Category Archives: Schools

I’m converted: your unique hideaway

10 Feb 15
Michelle Gaffaney
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Have you ever dreamed of having your own private bolthole? Maybe you want a private haven at the end of the garden, or think you could break up your workplace with an enclosed meeting room. We’ll help you create a unique hideaway with charm and style.

1. Choose your structure

The first step is to choose the structure for your new bolthole. The sky’s the limit with this – it could be an old bus, a railway carriage, a freight container or an old boat; or maybe you want to build something new from reclaimed materials. It could be a treehouse, perched up in a sturdy tree with beautiful views, or an old caravan given a new lease of life.

2. Get the basics right

Here’s where our design expertise is at its most practical – you’ll want your bolthole to be warm, damp-free and easy to look after. We’ll make sure the basics are right by installing the right insulation and materials to keep your hideaway just the way you like it.

3. Decide on a style

Your unique hideaway will work best if you make a personal imprint on it. Maybe you have a collection of old cameras that could be put on display, or some beautiful rugs and paintings left to you by a family member? Juxtaposing vintage style with modern comfort is what it’s all about, so we’ll twin antiques with sofas and beds in cosy, flouncy patterns.

4. Select magical lighting

For enchanted summer evenings and cosy winter mornings, lighting is crucial to making your bolthole a success. Candles, lanterns and fairy lights will help you get into a chilled, reflective mood. We can help you find the perfect lights to give your converted space a magical atmosphere.

For more great ideas, take a look at Distractify’s gallery of cool conversions, including some amazing converted grain silos!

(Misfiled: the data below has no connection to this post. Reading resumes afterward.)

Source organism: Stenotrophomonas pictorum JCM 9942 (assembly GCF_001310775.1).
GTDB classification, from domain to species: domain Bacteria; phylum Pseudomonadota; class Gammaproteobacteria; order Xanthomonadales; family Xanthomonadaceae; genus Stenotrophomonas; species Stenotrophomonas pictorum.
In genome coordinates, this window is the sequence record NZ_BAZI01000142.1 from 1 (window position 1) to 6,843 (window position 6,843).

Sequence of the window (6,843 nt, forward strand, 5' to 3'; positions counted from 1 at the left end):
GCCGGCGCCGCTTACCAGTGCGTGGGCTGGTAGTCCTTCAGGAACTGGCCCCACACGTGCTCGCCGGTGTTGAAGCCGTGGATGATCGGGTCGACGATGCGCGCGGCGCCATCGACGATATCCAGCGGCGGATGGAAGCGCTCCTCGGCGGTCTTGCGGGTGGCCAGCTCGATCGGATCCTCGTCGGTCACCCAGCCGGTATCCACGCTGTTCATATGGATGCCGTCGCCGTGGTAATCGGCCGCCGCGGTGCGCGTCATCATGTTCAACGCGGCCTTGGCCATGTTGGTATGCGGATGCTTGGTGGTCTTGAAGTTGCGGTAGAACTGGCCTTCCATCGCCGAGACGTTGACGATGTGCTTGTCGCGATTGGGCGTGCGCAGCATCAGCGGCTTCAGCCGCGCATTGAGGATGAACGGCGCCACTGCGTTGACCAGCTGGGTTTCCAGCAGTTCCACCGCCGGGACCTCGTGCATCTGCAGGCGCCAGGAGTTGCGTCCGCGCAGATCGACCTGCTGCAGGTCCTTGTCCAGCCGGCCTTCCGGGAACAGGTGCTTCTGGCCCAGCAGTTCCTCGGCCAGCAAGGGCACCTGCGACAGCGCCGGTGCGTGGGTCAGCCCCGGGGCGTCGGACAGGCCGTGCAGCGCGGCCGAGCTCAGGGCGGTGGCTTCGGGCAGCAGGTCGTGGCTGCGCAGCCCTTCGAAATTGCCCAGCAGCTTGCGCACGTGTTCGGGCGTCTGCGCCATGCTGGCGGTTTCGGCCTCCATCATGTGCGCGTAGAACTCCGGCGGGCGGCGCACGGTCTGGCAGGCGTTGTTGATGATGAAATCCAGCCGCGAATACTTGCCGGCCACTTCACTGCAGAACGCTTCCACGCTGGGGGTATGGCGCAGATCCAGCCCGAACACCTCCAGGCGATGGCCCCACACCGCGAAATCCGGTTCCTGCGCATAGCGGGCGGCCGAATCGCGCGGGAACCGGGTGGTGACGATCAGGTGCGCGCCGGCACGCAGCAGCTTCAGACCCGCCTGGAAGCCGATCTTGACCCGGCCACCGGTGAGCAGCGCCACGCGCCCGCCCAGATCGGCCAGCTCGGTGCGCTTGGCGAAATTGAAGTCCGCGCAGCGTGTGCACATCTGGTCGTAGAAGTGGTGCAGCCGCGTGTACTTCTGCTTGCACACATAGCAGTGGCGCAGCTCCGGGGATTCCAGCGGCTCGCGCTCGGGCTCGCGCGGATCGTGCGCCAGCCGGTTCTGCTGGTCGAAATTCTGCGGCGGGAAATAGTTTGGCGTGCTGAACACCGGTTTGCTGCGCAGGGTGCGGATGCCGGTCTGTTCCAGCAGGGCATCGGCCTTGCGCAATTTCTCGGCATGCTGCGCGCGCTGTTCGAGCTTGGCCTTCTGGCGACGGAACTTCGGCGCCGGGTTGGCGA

We’d love to help you make your conversion a success. Get in touch on 01706 813777 to tell us about your unique hideaway plans.

External cladding: Larch and lime

10 Oct 14
Michelle Gaffaney
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Now the straw walls of our eco-classroom at Castle Hill School have had their first coat of lime render, it’s time for the cladding.

We’re using Scottish-grown larch boards – a durable hardwood which will naturally mature over time to an attractive silvery grey.

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A ‘truth window’, created so that users of and visitors to the building can see the material behind the cladding.

Other parts of the building have been simply rendered using traditional lime, a material often used on straw buildings. Lime is a carbon neutral building material, created by burning limestone. When lime is applied to any surface, the carbon dioxide released during the burning process is re-absorbed as the render dries.

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Cosy cob reading nooks

09 Oct 14
Michelle Gaffaney
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One lovely feature of our straw bale eco classroom is the creation of two cosy reading nooks.

They’re made from cob, a mixture of clay, straw and aggregate (more on cob here) and are specially designed so that children can curl up inside with a good book.

They’re not yet finished, but these photos show the raw state – a simple wooden platform and cob casing.

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Arthur, our plasterer, tries it out for size.

Adding a green roof to the straw bale classroom

28 Aug 14
Michelle Gaffaney
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The walls are up, and it’s time to add the green roof to our straw bale classroom at Castle Hill School.

First the beams go on

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Then we need to edge the roof

It will be a green roof – a living ‘lawn’ of sedum on top of the classroom, so a strong ‘fence’ around the edges is needed to prevent the ground from shifting when it rains. There is also a pathway of gravel around the lawn to provide structure and drainage: